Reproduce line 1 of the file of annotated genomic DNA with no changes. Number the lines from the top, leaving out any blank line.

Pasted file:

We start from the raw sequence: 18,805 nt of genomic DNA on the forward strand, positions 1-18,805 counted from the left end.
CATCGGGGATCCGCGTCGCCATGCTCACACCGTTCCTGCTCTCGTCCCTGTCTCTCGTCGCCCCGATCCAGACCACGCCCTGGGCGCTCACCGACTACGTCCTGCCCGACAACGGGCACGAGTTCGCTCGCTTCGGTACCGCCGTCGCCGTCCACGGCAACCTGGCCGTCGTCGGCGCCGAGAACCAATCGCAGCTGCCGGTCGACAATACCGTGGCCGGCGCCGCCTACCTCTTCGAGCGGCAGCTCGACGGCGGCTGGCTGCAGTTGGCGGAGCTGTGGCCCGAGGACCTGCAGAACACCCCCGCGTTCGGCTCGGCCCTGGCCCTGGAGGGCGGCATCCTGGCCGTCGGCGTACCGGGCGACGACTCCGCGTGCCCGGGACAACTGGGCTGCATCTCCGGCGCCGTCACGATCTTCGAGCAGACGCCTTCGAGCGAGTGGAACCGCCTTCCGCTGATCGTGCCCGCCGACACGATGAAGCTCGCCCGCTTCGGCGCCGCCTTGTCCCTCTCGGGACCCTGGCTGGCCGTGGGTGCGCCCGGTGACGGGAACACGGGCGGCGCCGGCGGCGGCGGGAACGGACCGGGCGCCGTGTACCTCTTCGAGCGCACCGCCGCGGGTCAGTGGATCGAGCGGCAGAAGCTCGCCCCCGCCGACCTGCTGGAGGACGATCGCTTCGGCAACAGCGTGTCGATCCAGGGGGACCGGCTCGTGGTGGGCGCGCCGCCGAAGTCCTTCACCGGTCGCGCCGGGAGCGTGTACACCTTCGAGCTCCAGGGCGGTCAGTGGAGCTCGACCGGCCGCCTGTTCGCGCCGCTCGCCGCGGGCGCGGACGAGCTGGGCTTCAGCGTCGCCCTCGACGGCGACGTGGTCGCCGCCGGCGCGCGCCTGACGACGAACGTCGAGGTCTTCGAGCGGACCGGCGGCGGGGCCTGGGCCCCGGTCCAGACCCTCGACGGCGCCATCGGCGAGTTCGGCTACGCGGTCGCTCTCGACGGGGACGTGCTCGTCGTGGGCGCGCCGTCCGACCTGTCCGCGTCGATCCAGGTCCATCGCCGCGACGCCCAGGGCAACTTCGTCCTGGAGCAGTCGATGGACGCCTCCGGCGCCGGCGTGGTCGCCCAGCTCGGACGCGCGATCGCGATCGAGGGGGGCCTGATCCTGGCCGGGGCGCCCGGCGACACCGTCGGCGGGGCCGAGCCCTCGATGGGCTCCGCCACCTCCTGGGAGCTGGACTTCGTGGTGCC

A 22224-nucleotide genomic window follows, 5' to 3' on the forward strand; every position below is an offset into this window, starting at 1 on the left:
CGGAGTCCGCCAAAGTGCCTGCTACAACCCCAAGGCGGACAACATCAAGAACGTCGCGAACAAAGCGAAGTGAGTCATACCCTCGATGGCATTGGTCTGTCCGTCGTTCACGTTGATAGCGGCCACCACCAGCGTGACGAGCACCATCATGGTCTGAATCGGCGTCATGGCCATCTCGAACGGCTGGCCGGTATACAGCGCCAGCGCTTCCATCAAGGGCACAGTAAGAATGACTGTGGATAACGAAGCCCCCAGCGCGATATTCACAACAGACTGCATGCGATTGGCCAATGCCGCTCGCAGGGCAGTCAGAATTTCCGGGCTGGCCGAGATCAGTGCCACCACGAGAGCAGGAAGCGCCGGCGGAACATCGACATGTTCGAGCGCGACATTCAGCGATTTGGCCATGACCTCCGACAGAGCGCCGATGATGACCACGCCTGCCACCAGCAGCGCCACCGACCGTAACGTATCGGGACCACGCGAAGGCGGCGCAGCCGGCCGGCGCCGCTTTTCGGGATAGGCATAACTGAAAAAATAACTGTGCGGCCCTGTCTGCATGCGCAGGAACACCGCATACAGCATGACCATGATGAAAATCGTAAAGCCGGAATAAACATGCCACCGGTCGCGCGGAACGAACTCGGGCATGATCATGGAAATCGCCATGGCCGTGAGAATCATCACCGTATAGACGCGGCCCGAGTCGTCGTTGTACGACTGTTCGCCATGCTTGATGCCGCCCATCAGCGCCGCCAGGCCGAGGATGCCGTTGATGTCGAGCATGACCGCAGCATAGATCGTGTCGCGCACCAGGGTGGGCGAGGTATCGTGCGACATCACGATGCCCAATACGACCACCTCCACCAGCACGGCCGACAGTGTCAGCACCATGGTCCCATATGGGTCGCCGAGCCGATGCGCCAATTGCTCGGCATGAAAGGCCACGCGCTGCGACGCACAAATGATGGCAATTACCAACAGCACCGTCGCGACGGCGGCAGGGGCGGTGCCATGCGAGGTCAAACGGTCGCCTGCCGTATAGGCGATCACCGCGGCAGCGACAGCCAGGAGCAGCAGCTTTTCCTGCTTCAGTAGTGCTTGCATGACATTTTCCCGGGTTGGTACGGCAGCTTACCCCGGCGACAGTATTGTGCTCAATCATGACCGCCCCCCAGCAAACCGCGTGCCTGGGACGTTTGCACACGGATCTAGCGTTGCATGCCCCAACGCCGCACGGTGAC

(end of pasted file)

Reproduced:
We start from the raw sequence: 18,805 nt of genomic DNA on the forward strand, positions 1-18,805 counted from the left end.